Black Sabbath guitarist Tony Iommi has been diagnosed with the early stages of lymphoma but a new album for the legendary metal band is still on track, it was announced Monday.
Iommi, 63, is currently working with his doctors to determine the best course and “remains upbeat and determined to make a full and successful recovery,” a statement said.
In November, the group — Iommi, Ozzy Osbourne, Geezer Butler and Bill Ward — announced album and tour plans. While the statement does not indicate whether live dates will be affected, the band continues to write and record their first album in over three decades. Rick Rubin will produce the group’s comeback album, which is expected to be released in fall 2012 through Vertigo/Universal.
The metal pioneers are scheduled to headline Download Festival, which will take place between June 8-10 in Donington Park, England.
Since the original lineup came together in 1968, the English metal pioneers have scored album sales of 15 million, according to the RIAA. Between 1970 and 2007, Black Sabbath have had 22 entries on the Billboard 200, and their biggest-selling effort — 1970’s “Paranoid,” which featured classic rock tracks like “Iron Man” and “War Pigs” — has sold 1.6 million in the SoundScan era.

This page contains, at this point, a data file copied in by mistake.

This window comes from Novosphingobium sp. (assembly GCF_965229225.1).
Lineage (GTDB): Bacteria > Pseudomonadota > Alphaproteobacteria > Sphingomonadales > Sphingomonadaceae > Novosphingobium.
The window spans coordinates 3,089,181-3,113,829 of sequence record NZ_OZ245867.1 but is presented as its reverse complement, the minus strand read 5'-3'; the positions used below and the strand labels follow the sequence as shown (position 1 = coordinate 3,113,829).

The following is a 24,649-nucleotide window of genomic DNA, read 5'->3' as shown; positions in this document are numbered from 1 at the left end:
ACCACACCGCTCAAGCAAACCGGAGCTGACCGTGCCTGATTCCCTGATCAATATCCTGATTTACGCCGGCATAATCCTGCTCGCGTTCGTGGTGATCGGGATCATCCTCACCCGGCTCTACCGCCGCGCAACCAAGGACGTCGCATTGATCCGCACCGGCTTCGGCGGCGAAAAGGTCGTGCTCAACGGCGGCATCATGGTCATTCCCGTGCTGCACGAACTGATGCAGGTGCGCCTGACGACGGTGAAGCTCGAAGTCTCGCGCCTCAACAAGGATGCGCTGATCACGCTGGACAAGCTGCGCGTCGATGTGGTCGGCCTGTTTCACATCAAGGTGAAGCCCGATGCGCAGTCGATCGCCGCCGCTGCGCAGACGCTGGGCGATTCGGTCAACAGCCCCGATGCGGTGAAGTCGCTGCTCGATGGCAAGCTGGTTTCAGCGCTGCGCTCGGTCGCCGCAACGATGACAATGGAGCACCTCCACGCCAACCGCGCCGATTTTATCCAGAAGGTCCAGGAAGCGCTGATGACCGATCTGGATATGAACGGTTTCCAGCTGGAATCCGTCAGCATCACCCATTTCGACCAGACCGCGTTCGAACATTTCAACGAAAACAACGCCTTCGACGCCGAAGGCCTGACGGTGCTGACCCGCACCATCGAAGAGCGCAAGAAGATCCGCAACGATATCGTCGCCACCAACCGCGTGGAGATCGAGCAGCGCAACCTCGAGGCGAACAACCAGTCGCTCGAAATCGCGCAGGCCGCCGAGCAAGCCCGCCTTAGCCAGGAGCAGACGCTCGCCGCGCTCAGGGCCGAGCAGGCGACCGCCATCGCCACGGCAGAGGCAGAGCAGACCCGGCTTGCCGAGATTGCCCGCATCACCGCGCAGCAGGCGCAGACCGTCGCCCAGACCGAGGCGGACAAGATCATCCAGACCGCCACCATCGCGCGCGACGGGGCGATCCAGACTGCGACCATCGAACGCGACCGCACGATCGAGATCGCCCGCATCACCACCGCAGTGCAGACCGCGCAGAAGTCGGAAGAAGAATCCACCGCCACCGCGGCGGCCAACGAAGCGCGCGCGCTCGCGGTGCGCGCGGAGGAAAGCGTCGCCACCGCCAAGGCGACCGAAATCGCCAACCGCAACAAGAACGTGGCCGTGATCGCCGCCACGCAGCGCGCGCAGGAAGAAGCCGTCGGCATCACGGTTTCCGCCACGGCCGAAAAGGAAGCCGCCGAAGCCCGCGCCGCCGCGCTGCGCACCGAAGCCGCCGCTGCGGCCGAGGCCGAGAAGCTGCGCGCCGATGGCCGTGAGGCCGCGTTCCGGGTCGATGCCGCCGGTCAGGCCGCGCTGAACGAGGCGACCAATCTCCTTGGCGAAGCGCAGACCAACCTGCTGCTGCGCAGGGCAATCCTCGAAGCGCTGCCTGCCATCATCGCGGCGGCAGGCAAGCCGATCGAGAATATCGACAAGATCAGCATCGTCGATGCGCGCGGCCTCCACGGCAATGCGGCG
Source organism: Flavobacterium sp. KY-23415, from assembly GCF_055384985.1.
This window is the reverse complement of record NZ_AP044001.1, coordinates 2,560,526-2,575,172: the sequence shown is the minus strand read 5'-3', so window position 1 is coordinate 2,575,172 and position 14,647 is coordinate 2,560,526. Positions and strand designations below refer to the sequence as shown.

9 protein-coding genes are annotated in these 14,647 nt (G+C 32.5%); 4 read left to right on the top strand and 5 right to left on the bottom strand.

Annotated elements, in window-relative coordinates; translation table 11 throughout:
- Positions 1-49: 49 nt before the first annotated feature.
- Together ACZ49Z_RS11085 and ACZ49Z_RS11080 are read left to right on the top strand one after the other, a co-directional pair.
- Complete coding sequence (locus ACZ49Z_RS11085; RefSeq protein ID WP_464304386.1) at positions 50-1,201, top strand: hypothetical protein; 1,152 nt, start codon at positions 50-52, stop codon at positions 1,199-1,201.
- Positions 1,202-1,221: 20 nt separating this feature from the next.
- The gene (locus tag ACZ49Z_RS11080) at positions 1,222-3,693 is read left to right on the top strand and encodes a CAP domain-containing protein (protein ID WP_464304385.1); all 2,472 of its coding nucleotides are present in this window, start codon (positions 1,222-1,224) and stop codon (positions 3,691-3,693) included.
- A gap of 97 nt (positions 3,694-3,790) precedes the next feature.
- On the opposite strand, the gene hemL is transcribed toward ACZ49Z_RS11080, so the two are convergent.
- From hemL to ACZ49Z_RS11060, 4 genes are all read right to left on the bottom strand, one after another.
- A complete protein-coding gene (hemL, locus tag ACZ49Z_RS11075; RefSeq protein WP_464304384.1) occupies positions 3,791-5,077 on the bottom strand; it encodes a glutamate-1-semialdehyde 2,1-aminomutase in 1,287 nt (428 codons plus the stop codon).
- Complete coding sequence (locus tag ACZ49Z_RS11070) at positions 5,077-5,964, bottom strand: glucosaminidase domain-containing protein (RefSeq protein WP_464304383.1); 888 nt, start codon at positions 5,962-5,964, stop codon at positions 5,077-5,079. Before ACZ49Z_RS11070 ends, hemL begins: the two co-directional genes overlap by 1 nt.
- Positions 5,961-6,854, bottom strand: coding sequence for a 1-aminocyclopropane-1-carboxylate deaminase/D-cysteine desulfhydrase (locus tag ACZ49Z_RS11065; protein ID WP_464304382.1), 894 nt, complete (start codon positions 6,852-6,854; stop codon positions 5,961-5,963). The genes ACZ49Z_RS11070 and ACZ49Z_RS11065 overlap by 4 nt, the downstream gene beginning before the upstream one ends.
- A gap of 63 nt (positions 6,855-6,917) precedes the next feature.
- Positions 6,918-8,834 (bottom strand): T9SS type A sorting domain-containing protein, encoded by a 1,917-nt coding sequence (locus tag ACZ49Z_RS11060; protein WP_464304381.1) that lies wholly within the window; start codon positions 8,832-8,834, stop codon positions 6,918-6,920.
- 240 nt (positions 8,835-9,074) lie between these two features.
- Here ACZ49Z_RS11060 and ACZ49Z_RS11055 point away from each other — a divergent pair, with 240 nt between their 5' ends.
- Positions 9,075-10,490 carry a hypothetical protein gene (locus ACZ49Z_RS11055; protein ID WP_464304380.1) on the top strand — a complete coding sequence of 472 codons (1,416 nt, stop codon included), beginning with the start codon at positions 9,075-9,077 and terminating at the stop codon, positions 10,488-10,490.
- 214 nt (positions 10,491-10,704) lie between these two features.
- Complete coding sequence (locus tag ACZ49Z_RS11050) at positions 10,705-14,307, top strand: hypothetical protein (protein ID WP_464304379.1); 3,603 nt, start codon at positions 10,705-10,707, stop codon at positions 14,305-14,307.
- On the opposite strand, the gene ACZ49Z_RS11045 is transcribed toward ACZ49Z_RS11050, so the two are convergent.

The lineup of Osbourne, Iommi, Butler and Ward released its last album, “Never Say Die,” in 1978; the disc has sold 133,000 copies in the SoundScan era. Osbourne split with Black Sabbath in 1979 and went on to a hugely successful solo career, with hits like “Crazy Train,” “Mr. Crowley” and “Shot in the Dark.” He rejoined the band in 1997 and toured on-and-off with them through 2006, but the only new material produced was two songs tacked onto a 1998 live album.
Iommi, who wrote extensively about the band in his recent book “Iron Man: My Journey Through Heaven & Hell With Black Sabbath,” told Billboard.com that he regrouped with Osbourne, bassist Butler and drummer Ward at Osbourne’s California home in early 2011 to play some music “for a bit of fun, and to see if we could all play. It was good, but it was just purely, ‘Let’s have a go and see what happens.'”